CHARLESTON, W.Va. — The historic drop in gasoline prices in recent weeks doesn’t appear to be leveling off and one travel expert says $1.00 a gallon could start to be part of the discussion.
The average price for a gallon of gas in West Virginia Thursday was $1.81, down 86-cents a gallon from a year ago.
AAA East Central Public and Community Relations Manager Jim Garrity said low prices for crude oil and the lowest demand for gas since the 1960s have formed the perfect storm.
“As long as we have these factors in place with low demand, a big supply of oil and cheap oil at that, it stands to reason that prices could go even lower,” Garrity said.
Many factors go into determining the price of gasoline. Garrity said 50 percent of the gallon price is determined by the price for a barrel of crude oil. He said those prices had been at around $60 a barrel and are now down to $20 a barrel.
“When goes up or down by a dollar or two a barrel, you tend to see that at the pump. When you see oil go down 30, 40, 50 percent virtually overnight there’s a major effect at the pump,” Garrity said.
Combine that with demand that’s at its lowest level in 52 years and you have diving prices.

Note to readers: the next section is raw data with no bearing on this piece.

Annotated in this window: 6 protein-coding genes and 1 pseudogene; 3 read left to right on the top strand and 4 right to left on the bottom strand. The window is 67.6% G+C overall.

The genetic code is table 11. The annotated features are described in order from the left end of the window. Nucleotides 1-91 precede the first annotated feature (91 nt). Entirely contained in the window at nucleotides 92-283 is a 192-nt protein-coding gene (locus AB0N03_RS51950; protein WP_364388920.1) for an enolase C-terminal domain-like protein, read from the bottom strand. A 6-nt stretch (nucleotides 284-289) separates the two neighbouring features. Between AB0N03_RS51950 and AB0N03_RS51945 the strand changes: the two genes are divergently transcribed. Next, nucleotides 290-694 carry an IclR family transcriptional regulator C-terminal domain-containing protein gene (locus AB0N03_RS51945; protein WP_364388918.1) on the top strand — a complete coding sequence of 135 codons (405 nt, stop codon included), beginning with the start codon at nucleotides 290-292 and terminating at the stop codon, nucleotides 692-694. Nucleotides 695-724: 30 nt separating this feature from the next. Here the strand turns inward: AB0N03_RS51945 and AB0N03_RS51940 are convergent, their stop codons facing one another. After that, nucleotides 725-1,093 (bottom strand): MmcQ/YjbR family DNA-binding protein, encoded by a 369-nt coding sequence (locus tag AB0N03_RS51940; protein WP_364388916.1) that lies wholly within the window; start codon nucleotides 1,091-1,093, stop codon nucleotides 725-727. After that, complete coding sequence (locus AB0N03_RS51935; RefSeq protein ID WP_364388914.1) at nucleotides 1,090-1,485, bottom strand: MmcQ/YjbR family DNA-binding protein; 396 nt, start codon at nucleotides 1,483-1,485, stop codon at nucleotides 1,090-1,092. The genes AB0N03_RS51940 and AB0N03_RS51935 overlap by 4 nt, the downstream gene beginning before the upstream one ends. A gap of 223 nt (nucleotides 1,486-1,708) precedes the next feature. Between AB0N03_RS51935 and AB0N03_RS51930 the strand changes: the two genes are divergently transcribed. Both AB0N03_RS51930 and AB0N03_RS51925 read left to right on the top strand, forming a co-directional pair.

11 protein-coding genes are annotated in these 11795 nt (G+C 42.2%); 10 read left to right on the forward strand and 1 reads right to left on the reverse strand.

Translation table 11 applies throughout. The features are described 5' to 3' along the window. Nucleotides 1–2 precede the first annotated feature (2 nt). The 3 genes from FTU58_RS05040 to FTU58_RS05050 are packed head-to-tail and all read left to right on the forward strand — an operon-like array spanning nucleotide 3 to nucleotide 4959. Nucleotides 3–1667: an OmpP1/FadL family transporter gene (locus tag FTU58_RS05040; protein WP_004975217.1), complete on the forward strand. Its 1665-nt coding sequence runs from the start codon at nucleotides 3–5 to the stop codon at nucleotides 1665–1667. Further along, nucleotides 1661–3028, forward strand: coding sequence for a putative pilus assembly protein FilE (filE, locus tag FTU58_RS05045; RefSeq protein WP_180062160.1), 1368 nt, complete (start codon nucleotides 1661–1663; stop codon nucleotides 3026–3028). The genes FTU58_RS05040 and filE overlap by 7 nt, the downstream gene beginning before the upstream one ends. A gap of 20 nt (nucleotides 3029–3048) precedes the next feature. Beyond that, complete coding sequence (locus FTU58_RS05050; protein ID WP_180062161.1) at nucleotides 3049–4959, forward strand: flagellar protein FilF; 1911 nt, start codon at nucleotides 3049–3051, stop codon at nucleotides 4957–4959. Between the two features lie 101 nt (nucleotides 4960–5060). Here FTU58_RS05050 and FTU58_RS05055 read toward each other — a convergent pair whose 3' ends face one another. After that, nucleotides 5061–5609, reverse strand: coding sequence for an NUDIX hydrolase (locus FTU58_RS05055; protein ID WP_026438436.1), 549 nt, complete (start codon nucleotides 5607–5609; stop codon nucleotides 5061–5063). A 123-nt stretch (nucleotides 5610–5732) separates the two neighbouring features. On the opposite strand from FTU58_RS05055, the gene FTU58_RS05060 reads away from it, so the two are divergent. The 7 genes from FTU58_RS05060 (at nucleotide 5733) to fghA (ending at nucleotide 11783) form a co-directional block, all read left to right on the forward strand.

Could it reach $1.00 a gallon?
“If this continues go lower that’s going to start crawl closer and closer to a dollar,” Garrity said. “We can’t say that it’s going to hit that but we can say, ‘I wonder how close it’s going to get?'”
Garrity said it’s not that people aren’t traveling because of the pandemic but neither are they going to work or anywhere else for that matter as they observe stay-at-home orders.
“When you have a lot of people driving to work that’s in and of itself a big portion of the demand,” he said.
When will the climb begin? Garrity said it’s pure speculation at this point.
“You have to look at it on a day-by-day basis because it’s so unprecedented,” he said.
The lowest county average for gasoline in West Virginia Thursday was $1.56 a gallon.